“They went off to the kennels. Old Wat is very sorry for what he did to the Dog Boy, but he says he can’t remember having done it. He says that suddenly everything went black, when they were throwing stones once, and he can’t remember anything since. The Dog Boy forgave him and said he did not mind a bit. They are going to work together in the kennels in future, and not think of what is past any more. The Dog Boy says that the old man was good to him while they were prisoners of the Fairy Queen, and that he knows he ought not to have thrown stones at him in the first place. He says he often thought about that when other boys were throwing stones at him.”
“Well,” said the Wart, “I am glad it has all turned out for the best. Do you think I could go and visit them?”
“For heaven’s sake, don’t do anything to annoy your nurse,” exclaimed Merlyn, looking about him anxiously. “That old woman hit me with a broom when I came to see you this forenoon, and broke my spectacles. Could you not wait until tomorrow?”
On the morrow Wat and the Dog Boy were the firmest of friends. Their common experiences of being stoned by the mob and then tied to columns of pork by Morgan le Fay served as a bond and a topic of reminiscence, as they lay among the dogs at night, for the rest of their lives. Also, by the morning, they had both pulled off the noses which Merlyn had kindly given them. They explained that they had got used to having no noses, now, and anyway they preferred to live with the dogs.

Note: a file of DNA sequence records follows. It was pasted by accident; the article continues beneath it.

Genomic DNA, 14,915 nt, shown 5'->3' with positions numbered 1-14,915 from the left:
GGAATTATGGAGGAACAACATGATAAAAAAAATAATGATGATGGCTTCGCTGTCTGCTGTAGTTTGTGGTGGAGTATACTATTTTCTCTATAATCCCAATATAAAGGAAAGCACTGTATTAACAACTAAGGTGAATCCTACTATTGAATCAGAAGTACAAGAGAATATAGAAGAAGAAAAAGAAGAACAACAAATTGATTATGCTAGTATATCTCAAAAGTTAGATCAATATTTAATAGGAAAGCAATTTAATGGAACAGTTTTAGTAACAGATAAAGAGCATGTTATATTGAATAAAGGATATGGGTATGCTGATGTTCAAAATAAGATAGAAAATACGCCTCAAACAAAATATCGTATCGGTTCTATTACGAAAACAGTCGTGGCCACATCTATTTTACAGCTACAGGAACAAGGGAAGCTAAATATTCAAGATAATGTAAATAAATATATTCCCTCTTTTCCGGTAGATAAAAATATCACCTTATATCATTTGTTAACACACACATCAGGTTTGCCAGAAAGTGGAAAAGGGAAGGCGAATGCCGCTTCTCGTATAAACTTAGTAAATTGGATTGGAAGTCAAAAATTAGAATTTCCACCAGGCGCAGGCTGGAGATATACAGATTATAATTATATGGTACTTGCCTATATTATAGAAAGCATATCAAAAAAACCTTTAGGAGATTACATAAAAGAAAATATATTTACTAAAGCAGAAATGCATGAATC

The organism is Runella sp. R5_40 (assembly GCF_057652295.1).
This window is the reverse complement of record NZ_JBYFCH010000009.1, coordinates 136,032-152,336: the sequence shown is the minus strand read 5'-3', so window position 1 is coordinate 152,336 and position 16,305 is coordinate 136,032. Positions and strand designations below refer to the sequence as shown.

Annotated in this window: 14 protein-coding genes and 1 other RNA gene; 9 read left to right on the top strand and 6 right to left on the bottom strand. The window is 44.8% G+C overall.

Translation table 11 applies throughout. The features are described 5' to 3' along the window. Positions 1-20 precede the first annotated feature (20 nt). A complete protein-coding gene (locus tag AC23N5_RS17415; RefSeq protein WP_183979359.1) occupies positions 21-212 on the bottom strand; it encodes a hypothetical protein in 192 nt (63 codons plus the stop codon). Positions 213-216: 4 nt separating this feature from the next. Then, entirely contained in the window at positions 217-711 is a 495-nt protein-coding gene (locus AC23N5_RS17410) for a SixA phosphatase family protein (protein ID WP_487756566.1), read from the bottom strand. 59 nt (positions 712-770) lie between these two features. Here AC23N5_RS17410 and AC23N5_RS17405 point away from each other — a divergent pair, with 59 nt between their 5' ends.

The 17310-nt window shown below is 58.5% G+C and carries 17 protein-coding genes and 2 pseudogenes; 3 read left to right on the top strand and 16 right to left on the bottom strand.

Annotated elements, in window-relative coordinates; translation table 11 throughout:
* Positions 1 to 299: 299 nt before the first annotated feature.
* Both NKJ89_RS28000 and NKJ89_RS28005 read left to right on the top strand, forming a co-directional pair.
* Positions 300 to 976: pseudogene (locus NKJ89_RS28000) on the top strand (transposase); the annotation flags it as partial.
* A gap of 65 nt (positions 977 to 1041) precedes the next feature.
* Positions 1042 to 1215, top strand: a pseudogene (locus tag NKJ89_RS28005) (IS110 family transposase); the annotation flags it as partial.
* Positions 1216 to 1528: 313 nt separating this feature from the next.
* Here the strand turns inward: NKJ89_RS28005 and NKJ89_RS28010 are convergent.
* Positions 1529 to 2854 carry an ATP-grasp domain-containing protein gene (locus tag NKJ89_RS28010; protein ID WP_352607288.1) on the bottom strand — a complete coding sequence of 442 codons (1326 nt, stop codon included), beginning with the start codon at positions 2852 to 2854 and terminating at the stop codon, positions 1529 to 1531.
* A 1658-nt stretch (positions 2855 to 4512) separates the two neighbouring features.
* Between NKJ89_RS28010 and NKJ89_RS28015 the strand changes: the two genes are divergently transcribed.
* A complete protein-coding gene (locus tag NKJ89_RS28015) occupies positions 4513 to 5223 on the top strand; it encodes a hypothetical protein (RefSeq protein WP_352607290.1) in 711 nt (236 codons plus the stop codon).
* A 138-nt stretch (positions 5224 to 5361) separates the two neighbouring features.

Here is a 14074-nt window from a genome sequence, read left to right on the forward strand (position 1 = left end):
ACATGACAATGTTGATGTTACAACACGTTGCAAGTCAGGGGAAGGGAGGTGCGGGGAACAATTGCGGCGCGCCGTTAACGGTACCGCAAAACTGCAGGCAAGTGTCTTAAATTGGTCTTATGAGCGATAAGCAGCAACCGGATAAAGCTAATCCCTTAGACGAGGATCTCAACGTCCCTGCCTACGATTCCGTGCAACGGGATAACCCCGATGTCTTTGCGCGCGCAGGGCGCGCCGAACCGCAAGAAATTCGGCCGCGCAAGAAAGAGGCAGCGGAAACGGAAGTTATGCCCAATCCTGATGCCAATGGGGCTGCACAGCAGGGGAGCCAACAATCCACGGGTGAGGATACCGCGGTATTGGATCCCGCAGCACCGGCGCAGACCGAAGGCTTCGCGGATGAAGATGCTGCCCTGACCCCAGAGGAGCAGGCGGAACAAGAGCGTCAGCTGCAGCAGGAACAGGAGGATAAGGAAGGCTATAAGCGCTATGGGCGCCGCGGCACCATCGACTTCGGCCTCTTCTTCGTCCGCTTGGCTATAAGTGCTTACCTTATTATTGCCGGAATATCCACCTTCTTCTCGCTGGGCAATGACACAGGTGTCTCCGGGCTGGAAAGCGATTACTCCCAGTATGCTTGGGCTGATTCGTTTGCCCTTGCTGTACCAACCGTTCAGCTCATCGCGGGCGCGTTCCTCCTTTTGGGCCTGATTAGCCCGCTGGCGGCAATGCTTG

It’s nice to have Merlyn in a good mood.
And so am I: It’s nice to close this chapter. Wat and Dog Boy are happy; Merlyn uses “modern” techniques to save the day and we get a nice reminder that dogs are better than humans.
As much as I like deductive and inductive reasoning, I found an article that really popped my eyes open. With Kay and Wart spending so much time on the Cousins (see the last offering), I should share this article, too.